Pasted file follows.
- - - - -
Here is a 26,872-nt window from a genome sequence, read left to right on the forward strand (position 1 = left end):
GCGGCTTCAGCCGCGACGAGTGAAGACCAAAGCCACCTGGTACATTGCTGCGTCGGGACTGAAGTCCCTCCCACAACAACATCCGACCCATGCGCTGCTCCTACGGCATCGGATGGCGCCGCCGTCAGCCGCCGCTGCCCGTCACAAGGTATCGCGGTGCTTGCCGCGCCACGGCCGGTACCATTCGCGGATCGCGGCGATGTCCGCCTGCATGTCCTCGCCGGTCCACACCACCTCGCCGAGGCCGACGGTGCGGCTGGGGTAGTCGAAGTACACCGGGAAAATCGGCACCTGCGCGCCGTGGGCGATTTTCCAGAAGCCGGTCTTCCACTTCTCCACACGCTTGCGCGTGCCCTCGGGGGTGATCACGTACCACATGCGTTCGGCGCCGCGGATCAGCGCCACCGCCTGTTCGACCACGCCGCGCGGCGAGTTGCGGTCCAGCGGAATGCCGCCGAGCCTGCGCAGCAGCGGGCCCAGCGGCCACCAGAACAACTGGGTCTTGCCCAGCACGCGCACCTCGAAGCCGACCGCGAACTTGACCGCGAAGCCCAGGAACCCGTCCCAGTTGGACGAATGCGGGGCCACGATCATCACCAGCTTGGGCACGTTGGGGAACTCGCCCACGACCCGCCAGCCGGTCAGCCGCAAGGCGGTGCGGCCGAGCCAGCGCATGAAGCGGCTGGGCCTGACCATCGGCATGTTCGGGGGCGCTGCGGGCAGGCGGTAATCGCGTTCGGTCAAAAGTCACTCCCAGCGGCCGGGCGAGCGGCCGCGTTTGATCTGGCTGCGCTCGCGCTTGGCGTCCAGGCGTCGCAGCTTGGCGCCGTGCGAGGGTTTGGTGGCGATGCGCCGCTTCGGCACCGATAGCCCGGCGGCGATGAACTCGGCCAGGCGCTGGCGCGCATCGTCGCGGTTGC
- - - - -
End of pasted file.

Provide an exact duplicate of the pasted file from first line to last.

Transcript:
Here is a 26,872-nt window from a genome sequence, read left to right on the forward strand (position 1 = left end):
GCGGCTTCAGCCGCGACGAGTGAAGACCAAAGCCACCTGGTACATTGCTGCGTCGGGACTGAAGTCCCTCCCACAACAACATCCGACCCATGCGCTGCTCCTACGGCATCGGATGGCGCCGCCGTCAGCCGCCGCTGCCCGTCACAAGGTATCGCGGTGCTTGCCGCGCCACGGCCGGTACCATTCGCGGATCGCGGCGATGTCCGCCTGCATGTCCTCGCCGGTCCACACCACCTCGCCGAGGCCGACGGTGCGGCTGGGGTAGTCGAAGTACACCGGGAAAATCGGCACCTGCGCGCCGTGGGCGATTTTCCAGAAGCCGGTCTTCCACTTCTCCACACGCTTGCGCGTGCCCTCGGGGGTGATCACGTACCACATGCGTTCGGCGCCGCGGATCAGCGCCACCGCCTGTTCGACCACGCCGCGCGGCGAGTTGCGGTCCAGCGGAATGCCGCCGAGCCTGCGCAGCAGCGGGCCCAGCGGCCACCAGAACAACTGGGTCTTGCCCAGCACGCGCACCTCGAAGCCGACCGCGAACTTGACCGCGAAGCCCAGGAACCCGTCCCAGTTGGACGAATGCGGGGCCACGATCATCACCAGCTTGGGCACGTTGGGGAACTCGCCCACGACCCGCCAGCCGGTCAGCCGCAAGGCGGTGCGGCCGAGCCAGCGCATGAAGCGGCTGGGCCTGACCATCGGCATGTTCGGGGGCGCTGCGGGCAGGCGGTAATCGCGTTCGGTCAAAAGTCACTCCCAGCGGCCGGGCGAGCGGCCGCGTTTGATCTGGCTGCGCTCGCGCTTGGCGTCCAGGCGTCGCAGCTTGGCGCCGTGCGAGGGTTTGGTGGCGATGCGCCGCTTCGGCACCGATAGCCCGGCGGCGATGAACTCGGCCAGGCGCTGGCGCGCATCGTCGCGGTTGC